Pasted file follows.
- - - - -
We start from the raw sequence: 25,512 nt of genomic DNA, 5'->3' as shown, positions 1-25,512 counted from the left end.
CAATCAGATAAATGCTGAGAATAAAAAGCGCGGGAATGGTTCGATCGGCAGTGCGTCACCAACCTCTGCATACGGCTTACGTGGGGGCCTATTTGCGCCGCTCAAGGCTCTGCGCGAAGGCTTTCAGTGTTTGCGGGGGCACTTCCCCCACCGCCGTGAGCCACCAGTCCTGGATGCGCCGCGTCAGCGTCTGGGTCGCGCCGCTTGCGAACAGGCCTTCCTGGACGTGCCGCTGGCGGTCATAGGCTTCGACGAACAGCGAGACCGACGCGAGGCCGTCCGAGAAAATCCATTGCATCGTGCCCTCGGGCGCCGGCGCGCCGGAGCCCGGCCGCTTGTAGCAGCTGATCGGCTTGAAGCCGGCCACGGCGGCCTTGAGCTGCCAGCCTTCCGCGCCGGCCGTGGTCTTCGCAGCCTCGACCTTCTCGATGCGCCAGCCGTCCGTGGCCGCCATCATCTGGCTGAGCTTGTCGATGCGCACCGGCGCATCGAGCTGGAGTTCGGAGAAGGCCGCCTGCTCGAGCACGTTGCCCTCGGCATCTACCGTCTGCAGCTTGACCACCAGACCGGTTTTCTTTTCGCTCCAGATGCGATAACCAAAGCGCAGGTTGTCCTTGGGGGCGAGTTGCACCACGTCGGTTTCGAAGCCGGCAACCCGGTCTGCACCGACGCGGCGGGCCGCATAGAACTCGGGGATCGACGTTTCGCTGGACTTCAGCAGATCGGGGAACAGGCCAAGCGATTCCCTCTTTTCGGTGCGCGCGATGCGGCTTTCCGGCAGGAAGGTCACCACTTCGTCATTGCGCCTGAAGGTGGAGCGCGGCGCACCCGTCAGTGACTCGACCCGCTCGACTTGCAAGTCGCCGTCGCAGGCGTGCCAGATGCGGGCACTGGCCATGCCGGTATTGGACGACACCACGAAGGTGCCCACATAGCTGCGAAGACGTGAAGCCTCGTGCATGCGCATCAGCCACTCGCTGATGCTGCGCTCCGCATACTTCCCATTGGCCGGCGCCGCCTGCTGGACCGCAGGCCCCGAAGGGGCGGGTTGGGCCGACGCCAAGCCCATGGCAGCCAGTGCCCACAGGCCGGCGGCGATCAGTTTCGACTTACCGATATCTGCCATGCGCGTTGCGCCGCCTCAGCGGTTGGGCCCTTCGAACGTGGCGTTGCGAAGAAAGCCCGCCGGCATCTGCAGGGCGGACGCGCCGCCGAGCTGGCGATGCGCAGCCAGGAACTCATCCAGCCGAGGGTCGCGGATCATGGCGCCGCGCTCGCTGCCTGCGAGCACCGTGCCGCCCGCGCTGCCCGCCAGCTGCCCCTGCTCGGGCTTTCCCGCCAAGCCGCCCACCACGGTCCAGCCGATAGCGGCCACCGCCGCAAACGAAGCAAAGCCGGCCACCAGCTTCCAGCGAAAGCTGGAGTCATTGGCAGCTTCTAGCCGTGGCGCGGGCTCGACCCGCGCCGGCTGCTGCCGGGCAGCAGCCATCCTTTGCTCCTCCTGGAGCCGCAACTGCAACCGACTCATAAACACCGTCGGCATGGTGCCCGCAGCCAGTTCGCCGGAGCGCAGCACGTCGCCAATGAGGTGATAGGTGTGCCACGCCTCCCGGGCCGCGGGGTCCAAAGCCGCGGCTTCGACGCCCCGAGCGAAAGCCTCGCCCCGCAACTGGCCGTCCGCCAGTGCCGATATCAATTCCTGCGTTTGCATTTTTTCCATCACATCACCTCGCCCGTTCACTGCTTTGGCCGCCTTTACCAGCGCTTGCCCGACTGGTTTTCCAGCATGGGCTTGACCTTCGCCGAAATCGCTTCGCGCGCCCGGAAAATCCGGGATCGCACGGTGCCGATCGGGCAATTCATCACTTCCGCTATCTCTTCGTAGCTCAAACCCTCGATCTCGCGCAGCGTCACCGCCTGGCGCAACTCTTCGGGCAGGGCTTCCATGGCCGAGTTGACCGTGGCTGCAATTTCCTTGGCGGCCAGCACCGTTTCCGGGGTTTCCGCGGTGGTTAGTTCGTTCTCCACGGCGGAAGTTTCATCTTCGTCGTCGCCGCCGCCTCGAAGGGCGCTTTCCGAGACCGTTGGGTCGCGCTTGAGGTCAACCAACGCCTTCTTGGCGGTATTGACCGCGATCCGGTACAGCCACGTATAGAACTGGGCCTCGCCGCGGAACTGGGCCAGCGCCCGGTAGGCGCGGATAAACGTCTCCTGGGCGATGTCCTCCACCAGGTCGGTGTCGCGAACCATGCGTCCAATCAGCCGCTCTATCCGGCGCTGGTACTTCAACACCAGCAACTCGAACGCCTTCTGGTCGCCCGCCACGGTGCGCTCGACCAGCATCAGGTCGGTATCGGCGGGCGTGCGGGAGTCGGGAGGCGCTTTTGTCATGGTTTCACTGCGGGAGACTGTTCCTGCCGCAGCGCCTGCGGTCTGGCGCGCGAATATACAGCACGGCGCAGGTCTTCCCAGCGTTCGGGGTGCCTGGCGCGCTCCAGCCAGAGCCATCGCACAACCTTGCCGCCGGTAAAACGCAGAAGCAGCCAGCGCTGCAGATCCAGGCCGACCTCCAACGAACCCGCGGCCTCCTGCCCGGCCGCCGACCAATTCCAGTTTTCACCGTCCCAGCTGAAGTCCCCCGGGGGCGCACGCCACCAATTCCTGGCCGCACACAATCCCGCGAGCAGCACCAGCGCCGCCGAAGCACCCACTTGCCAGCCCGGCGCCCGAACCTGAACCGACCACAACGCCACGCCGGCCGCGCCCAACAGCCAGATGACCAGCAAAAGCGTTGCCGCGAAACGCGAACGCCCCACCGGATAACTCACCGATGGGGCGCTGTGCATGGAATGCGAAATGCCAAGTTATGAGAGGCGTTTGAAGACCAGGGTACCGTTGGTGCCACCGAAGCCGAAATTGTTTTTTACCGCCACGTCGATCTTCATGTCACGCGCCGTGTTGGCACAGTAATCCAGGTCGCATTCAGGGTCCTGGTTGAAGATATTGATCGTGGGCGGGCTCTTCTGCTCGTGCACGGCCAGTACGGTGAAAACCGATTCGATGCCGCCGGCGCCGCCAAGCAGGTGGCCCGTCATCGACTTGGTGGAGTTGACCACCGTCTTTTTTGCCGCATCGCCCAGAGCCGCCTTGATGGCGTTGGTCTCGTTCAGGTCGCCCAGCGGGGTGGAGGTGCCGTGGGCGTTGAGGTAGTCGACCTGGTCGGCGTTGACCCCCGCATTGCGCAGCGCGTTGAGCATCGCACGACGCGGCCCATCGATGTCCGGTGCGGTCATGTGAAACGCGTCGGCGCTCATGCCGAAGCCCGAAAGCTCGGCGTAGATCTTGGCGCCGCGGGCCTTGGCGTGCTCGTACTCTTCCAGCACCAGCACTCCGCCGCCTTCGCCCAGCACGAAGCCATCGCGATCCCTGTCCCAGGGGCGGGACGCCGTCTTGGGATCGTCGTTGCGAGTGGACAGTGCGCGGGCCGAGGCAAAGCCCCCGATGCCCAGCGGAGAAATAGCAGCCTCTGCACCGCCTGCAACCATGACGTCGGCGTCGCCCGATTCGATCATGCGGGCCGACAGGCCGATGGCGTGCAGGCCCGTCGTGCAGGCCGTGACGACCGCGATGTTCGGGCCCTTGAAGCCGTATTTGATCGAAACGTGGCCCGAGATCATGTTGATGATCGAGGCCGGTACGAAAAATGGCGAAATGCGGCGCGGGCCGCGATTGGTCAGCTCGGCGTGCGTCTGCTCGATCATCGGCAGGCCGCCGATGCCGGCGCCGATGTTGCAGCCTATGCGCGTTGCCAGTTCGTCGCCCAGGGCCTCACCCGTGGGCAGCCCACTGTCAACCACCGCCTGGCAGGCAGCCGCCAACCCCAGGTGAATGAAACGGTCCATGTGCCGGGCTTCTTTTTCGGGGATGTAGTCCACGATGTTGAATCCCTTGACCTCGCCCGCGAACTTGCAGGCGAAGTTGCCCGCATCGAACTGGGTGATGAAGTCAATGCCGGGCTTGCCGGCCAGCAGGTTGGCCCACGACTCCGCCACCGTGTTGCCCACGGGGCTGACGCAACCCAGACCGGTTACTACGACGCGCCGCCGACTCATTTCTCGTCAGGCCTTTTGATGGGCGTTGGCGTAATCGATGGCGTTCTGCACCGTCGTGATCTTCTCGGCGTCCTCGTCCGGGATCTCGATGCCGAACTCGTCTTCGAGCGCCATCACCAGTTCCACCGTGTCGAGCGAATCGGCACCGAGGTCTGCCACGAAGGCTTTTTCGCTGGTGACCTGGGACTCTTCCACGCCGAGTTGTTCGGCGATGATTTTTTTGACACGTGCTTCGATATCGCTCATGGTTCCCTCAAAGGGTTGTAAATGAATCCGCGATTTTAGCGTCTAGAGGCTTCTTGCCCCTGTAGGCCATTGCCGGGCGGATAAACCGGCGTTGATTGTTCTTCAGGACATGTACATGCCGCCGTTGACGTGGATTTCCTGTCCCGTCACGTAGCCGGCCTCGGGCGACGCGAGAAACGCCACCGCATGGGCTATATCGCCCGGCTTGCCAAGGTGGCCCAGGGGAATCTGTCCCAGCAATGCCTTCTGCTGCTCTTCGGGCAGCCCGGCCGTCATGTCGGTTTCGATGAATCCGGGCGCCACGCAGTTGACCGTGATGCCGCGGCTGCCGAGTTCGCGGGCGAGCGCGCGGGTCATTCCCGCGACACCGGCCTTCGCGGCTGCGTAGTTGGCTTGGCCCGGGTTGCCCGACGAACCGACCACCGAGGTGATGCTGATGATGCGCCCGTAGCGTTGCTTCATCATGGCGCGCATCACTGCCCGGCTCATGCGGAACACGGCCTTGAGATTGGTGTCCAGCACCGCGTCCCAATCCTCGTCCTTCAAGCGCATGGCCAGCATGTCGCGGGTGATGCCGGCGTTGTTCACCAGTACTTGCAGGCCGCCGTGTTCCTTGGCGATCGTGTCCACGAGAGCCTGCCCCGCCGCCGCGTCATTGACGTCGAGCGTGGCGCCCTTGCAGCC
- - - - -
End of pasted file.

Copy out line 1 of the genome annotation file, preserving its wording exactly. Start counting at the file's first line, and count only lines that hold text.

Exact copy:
We start from the raw sequence: 25,512 nt of genomic DNA, 5'->3' as shown, positions 1-25,512 counted from the left end.